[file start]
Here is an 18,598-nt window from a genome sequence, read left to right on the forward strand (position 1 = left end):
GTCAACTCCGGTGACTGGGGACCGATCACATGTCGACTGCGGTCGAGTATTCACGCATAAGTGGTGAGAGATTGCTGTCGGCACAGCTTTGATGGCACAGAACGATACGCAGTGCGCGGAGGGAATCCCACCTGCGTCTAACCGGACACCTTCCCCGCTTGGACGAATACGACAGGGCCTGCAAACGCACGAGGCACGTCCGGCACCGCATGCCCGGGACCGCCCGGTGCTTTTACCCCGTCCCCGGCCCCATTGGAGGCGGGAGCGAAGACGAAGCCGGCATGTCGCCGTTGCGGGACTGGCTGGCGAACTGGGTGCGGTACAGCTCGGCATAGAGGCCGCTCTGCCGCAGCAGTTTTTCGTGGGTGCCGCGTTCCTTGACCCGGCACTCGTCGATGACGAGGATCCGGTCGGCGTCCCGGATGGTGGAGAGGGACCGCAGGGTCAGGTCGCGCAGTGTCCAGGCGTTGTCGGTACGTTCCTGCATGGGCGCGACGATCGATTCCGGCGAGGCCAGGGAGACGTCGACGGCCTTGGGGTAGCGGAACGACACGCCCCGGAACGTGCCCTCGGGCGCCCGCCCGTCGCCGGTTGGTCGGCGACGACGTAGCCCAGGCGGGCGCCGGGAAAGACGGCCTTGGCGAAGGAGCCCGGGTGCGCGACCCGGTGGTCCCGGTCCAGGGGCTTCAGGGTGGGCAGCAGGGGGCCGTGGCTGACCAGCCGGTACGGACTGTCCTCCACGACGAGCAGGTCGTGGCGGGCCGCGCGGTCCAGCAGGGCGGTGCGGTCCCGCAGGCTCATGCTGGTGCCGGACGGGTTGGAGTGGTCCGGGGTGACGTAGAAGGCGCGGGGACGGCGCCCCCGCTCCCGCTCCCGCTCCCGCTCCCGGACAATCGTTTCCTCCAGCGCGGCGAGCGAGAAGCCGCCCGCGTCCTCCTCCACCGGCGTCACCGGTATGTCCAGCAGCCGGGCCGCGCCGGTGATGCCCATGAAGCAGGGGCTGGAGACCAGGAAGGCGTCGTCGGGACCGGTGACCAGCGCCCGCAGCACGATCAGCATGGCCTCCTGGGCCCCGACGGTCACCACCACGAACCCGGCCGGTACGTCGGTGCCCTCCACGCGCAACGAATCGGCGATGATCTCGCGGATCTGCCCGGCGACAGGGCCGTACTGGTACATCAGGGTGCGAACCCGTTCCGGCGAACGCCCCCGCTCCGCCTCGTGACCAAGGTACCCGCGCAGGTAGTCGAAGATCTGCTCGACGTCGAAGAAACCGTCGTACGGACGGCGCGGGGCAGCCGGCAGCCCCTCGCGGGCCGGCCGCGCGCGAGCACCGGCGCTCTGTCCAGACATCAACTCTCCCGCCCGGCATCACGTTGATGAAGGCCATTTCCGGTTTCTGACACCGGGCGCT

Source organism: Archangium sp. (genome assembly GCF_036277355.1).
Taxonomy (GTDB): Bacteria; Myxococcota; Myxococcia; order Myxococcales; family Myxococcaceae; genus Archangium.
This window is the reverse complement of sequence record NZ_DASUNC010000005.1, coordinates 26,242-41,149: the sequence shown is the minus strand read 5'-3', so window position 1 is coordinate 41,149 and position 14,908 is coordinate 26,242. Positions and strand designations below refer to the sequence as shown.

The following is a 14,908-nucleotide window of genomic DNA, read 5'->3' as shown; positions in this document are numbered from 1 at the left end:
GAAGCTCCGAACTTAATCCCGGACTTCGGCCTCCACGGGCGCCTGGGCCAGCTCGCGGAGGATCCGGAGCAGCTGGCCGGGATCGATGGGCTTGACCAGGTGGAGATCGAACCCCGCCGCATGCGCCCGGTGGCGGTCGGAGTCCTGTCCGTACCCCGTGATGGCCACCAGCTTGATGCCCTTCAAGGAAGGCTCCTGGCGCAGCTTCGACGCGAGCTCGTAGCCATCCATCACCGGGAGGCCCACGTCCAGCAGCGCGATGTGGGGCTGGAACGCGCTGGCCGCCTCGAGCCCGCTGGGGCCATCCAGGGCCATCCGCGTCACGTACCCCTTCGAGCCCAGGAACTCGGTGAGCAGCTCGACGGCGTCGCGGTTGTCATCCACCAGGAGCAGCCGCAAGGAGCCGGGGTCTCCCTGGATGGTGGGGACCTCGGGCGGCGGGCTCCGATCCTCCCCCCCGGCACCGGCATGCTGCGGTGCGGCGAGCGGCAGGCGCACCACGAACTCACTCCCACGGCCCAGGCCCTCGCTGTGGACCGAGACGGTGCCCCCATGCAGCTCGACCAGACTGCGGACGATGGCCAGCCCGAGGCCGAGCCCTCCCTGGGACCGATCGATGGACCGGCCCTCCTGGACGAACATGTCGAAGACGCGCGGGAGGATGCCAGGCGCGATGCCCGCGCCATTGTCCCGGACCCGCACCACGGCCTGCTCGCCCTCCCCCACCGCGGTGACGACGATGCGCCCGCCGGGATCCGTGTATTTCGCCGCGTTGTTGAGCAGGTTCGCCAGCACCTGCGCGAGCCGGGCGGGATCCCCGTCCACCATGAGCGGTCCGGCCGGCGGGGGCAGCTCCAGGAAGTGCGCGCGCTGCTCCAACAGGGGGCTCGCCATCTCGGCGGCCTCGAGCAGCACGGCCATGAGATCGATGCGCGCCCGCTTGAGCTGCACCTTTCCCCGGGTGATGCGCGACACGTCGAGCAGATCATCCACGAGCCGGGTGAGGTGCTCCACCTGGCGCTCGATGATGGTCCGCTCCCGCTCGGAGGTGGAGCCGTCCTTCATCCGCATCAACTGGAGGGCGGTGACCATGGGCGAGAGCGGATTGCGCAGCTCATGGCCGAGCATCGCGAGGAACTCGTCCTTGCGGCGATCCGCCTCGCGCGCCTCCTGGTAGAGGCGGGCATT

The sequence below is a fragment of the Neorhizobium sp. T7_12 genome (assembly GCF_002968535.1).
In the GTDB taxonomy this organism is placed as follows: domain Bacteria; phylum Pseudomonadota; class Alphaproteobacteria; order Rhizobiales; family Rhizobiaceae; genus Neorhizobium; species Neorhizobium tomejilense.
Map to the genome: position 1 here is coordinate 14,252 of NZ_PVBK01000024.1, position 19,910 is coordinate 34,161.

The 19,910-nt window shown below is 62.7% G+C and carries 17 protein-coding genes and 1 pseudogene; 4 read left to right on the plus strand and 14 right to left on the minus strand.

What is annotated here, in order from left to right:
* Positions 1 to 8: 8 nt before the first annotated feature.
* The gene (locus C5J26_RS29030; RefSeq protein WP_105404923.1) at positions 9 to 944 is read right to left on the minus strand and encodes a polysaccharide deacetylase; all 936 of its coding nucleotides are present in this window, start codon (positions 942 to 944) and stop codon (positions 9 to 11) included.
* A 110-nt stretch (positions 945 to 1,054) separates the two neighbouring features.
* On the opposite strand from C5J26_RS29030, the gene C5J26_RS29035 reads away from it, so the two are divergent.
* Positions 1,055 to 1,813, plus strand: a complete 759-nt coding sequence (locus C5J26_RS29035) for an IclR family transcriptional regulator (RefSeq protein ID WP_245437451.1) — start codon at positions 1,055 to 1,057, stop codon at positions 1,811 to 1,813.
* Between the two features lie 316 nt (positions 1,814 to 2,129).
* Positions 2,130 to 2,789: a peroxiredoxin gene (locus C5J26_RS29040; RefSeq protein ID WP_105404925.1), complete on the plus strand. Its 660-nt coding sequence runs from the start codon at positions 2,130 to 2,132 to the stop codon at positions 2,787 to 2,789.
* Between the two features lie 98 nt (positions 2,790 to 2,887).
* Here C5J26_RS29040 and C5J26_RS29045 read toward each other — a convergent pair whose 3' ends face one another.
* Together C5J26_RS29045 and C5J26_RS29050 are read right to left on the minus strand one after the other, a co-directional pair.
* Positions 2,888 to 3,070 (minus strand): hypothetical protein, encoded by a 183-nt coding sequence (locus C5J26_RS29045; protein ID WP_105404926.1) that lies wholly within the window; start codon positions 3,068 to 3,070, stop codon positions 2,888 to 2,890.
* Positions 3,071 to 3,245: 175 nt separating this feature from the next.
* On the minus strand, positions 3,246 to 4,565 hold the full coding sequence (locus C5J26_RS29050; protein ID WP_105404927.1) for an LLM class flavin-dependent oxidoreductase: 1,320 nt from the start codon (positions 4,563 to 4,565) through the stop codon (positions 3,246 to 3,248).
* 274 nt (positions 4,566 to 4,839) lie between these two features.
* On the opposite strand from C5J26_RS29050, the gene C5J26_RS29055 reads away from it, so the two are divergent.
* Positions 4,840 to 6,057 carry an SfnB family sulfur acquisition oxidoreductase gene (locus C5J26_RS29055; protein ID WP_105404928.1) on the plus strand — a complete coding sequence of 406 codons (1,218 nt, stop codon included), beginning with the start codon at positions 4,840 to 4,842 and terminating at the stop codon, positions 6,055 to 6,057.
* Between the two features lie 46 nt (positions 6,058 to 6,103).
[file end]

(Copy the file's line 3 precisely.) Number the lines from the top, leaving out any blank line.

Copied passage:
Source organism: Archangium sp. (genome assembly GCF_036277355.1).